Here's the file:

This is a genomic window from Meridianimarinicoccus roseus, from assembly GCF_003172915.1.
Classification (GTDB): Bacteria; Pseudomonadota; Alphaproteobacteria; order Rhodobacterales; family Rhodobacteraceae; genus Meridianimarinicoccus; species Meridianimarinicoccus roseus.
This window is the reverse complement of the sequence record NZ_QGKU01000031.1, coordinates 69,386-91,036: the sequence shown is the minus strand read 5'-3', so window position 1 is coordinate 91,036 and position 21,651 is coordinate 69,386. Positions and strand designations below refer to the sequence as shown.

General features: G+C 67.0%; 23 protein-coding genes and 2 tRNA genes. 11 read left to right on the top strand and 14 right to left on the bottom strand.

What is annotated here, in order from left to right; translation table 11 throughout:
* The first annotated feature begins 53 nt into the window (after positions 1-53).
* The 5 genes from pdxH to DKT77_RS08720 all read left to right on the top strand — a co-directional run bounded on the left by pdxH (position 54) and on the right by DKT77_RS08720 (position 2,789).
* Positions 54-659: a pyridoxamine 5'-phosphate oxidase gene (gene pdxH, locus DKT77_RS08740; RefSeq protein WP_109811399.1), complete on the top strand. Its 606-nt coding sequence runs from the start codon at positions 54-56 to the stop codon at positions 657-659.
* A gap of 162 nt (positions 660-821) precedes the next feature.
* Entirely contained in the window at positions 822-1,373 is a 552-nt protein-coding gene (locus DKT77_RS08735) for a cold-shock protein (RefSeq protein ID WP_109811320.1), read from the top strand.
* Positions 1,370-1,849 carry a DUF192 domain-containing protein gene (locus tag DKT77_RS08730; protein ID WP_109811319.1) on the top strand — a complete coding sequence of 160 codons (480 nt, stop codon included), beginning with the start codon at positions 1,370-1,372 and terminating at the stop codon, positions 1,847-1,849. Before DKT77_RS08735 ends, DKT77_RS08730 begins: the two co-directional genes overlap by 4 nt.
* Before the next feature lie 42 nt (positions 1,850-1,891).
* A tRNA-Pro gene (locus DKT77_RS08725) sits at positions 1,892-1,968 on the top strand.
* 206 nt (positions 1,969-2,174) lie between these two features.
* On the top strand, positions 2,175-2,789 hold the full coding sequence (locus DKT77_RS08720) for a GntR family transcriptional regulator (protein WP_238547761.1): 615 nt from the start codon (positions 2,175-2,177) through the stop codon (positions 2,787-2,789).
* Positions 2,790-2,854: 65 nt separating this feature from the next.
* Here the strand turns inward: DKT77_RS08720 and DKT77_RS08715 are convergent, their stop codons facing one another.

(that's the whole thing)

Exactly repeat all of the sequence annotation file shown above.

This is a genomic window from Meridianimarinicoccus roseus, from assembly GCF_003172915.1.
Classification (GTDB): Bacteria; Pseudomonadota; Alphaproteobacteria; order Rhodobacterales; family Rhodobacteraceae; genus Meridianimarinicoccus; species Meridianimarinicoccus roseus.
This window is the reverse complement of the sequence record NZ_QGKU01000031.1, coordinates 69,386-91,036: the sequence shown is the minus strand read 5'-3', so window position 1 is coordinate 91,036 and position 21,651 is coordinate 69,386. Positions and strand designations below refer to the sequence as shown.

General features: G+C 67.0%; 23 protein-coding genes and 2 tRNA genes. 11 read left to right on the top strand and 14 right to left on the bottom strand.

What is annotated here, in order from left to right; translation table 11 throughout:
* The first annotated feature begins 53 nt into the window (after positions 1-53).
* The 5 genes from pdxH to DKT77_RS08720 all read left to right on the top strand — a co-directional run bounded on the left by pdxH (position 54) and on the right by DKT77_RS08720 (position 2,789).
* Positions 54-659: a pyridoxamine 5'-phosphate oxidase gene (gene pdxH, locus DKT77_RS08740; RefSeq protein WP_109811399.1), complete on the top strand. Its 606-nt coding sequence runs from the start codon at positions 54-56 to the stop codon at positions 657-659.
* A gap of 162 nt (positions 660-821) precedes the next feature.
* Entirely contained in the window at positions 822-1,373 is a 552-nt protein-coding gene (locus DKT77_RS08735) for a cold-shock protein (RefSeq protein ID WP_109811320.1), read from the top strand.
* Positions 1,370-1,849 carry a DUF192 domain-containing protein gene (locus tag DKT77_RS08730; protein ID WP_109811319.1) on the top strand — a complete coding sequence of 160 codons (480 nt, stop codon included), beginning with the start codon at positions 1,370-1,372 and terminating at the stop codon, positions 1,847-1,849. Before DKT77_RS08735 ends, DKT77_RS08730 begins: the two co-directional genes overlap by 4 nt.
* Before the next feature lie 42 nt (positions 1,850-1,891).
* A tRNA-Pro gene (locus DKT77_RS08725) sits at positions 1,892-1,968 on the top strand.
* 206 nt (positions 1,969-2,174) lie between these two features.
* On the top strand, positions 2,175-2,789 hold the full coding sequence (locus DKT77_RS08720) for a GntR family transcriptional regulator (protein WP_238547761.1): 615 nt from the start codon (positions 2,175-2,177) through the stop codon (positions 2,787-2,789).
* Positions 2,790-2,854: 65 nt separating this feature from the next.
* Here the strand turns inward: DKT77_RS08720 and DKT77_RS08715 are convergent, their stop codons facing one another.